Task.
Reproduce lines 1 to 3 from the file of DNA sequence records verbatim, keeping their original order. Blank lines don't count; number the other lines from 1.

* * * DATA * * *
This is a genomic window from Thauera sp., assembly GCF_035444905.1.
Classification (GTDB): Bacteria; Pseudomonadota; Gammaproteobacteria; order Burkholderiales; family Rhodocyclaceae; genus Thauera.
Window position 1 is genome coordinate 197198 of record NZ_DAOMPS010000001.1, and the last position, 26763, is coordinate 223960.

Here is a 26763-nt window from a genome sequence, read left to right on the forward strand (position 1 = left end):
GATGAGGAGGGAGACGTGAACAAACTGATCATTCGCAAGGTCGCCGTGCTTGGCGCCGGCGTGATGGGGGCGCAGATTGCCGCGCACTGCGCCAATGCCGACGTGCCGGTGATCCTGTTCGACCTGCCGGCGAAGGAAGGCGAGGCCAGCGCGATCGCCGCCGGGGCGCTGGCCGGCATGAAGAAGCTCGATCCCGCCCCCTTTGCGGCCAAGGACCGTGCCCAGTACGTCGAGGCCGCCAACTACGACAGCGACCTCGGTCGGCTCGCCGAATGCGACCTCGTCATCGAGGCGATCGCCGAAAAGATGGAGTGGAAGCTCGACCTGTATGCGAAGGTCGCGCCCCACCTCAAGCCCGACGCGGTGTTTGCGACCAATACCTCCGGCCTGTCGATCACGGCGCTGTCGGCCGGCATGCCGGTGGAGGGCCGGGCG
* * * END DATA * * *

This is a genomic window from Thauera sp., assembly GCF_035444905.1.
Classification (GTDB): Bacteria; Pseudomonadota; Gammaproteobacteria; order Burkholderiales; family Rhodocyclaceae; genus Thauera.
Window position 1 is genome coordinate 197198 of record NZ_DAOMPS010000001.1, and the last position, 26763, is coordinate 223960.